CATHOLIC cardinals from around the world will hold an unprecedented meeting in the Vatican tomorrow to discuss sex abuse by priests, as activists call for tougher action against offenders.
“The Church’s response to sexual abuse cases” will be one of the themes at the meeting to be led by a US cardinal following an invitation from Pope Benedict XVI, the Vatican said in a statement ahead of the closed-door talks.
It will be the first time the cardinals meet to discuss the issue. Around 105 of the world’s 203 cardinals – who have a key role in the Roman Catholic Church because they vote on new popes – are expected to take part.
The publication in Ireland last year of a shocking report that documented hundreds of cases of child abuse by priests and systematic cover-up efforts by senior clergy has plunged the church into its worst crisis in many years.
The revelations have been succeeded by a number of scandals across the United States and Europe, including in Germany – the pope’s homeland.
Benedict has condemned the crimes with growing intensity, has met with victims and has tightened church rules for dealing with abusers.
Special envoys from the Vatican have also been dispatched to Ireland to meet with victims and examine procedures for preventing abuse, with the Vatican saying the mission will help the church “purify itself”.
But campaigners say the church has not done enough to punish those who covered up for abusers.
Only last month, dozens of abuse victims held a rowdy protest in front of the Vatican, calling for the pope himself to be put on trial.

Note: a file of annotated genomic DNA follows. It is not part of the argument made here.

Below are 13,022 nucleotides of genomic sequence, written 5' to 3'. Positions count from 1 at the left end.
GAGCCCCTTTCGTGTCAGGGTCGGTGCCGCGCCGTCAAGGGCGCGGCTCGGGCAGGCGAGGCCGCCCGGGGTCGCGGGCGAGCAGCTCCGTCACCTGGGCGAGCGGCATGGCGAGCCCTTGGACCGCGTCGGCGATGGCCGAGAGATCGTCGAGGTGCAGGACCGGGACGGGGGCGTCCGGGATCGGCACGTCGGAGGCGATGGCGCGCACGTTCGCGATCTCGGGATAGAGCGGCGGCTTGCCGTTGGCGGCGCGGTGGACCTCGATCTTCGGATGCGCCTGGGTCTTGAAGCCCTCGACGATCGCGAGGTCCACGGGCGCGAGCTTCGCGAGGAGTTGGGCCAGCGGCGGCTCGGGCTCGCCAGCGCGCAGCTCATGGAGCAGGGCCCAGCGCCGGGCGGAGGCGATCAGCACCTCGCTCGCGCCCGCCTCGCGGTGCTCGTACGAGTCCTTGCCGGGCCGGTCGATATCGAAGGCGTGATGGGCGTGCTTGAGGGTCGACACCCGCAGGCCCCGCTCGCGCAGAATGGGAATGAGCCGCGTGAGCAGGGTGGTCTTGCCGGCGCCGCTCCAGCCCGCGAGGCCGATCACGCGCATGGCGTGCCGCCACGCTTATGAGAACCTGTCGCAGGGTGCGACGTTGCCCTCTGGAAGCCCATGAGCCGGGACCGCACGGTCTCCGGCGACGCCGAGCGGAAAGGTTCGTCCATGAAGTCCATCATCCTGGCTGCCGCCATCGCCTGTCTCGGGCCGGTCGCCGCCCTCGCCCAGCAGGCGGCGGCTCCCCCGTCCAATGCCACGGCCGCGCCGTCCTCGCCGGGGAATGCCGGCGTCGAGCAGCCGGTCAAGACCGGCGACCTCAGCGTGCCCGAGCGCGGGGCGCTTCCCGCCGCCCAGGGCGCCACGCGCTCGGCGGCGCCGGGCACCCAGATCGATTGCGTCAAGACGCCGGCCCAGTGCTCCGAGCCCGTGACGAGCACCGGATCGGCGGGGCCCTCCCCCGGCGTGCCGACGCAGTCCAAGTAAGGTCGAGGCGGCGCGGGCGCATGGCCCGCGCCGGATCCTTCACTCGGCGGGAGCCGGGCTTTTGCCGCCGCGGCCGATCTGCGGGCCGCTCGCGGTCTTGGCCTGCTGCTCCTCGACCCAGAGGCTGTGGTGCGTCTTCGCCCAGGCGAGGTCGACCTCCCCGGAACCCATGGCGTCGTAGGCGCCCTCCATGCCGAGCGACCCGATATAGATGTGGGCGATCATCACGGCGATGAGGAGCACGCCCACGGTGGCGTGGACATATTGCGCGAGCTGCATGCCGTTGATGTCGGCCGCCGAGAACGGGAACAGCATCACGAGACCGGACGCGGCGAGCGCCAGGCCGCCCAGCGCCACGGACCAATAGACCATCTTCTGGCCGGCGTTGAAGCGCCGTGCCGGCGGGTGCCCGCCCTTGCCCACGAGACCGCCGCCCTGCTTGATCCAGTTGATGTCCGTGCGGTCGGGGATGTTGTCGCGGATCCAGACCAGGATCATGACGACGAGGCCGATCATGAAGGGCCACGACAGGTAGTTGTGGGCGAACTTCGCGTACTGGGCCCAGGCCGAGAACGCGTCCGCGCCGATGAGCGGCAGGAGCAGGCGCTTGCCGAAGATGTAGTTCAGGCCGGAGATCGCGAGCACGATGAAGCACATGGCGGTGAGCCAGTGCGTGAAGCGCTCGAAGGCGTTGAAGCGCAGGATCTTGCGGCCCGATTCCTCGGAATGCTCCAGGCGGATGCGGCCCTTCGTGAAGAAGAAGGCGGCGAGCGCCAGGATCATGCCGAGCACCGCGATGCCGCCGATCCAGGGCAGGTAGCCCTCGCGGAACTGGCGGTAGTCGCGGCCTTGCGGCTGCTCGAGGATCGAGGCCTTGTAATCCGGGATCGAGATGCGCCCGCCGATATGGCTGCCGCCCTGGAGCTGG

Tomorrow’s discussions will be led by US Cardinal William Joseph Levada, head of the Congregation for the Doctrine of the Faith, the body in charge of church dogma that was led for more than 20 years by the current pope.
Levada was previously the archbishop of San Francisco.
Barbara Blaine, head of the US-based Survivors Network of those Abused by Priests (SNAP), has expressed scepticism about the Vatican meeting.
“We’ll only know if this is a good development when we see action resulting from this meeting. To be swayed by mere talk is to betray vulnerable children and wounded adults,” Ms Blaine said earlier in a statement.
“It takes decisive action to oust predator priests and complicit bishops. And when it comes to abuse, this pope, like his predecessors, has shown little commitment to real action.”
Benedict himself has faced allegations that, as cardinal Joseph Ratzinger when he headed the Vatican morals watchdog and earlier as the archbishop of Munich, he failed to take action against predator priests.
Vatican spokesman Federico Lombardi has played down expectations of any major outcome from the meeting of cardinals.
“It’s a communication, information, clarification, reflection on some questions but not a very thorough examination,” he said, adding that there would be little official communication from the Vatican after the talks.
“When we think about the relatively limited time during the day and the multiplicity of subjects that will be broached, we should not expect reports from the college of cardinals on these themes,” he added.
Cardinals are also expected to discuss the controversial topic of conversions to the church of Anglicans who are disgruntled with the Church of England’s acceptance of women priests and gay marriage.